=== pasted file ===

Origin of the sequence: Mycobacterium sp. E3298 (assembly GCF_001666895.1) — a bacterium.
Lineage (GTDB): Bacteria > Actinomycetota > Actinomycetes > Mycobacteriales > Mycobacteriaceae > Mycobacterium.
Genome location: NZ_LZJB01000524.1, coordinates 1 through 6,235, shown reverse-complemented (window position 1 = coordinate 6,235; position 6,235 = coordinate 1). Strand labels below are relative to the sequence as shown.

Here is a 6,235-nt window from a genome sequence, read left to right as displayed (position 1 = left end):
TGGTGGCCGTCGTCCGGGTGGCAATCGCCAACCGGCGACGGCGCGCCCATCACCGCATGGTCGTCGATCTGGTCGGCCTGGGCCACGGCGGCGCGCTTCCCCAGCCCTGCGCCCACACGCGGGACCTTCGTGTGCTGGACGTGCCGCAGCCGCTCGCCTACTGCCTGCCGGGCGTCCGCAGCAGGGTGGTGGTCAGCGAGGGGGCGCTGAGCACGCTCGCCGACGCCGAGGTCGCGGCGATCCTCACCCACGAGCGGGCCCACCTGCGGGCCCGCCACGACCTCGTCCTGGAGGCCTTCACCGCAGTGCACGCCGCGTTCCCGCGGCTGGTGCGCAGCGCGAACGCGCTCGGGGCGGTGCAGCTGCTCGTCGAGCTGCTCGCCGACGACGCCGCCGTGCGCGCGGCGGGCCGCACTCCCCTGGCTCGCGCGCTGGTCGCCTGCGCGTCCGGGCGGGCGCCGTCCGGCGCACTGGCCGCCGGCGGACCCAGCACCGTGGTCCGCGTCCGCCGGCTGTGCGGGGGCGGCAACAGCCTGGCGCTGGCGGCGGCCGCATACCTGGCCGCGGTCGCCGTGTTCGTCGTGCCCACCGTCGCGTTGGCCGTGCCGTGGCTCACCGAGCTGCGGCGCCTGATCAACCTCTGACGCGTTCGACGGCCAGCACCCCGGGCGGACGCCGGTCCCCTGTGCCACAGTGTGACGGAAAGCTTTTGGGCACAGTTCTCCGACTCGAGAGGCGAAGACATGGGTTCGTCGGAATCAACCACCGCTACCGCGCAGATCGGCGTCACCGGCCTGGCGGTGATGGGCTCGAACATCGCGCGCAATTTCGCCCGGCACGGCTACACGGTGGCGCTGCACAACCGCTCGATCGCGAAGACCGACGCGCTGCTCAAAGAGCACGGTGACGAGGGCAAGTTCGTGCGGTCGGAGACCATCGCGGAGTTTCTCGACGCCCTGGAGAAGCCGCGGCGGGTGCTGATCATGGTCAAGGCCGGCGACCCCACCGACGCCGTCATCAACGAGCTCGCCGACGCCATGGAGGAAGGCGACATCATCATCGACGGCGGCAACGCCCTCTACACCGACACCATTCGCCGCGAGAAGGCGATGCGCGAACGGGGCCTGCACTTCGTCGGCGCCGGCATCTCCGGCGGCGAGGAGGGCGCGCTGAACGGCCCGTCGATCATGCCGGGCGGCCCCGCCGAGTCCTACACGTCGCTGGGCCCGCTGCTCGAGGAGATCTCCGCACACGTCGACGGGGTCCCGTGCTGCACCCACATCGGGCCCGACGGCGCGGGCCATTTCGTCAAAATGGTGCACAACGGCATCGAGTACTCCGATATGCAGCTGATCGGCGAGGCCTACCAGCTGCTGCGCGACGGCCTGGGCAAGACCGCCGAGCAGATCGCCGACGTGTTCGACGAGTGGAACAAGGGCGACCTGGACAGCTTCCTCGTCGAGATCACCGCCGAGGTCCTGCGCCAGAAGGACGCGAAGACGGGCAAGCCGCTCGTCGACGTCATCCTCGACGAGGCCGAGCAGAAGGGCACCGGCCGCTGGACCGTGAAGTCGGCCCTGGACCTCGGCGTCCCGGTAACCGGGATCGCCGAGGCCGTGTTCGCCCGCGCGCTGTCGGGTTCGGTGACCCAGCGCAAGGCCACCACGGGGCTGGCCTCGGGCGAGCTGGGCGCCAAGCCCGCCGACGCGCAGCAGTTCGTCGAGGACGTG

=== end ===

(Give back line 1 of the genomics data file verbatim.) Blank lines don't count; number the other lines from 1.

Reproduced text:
Origin of the sequence: Mycobacterium sp. E3298 (assembly GCF_001666895.1) — a bacterium.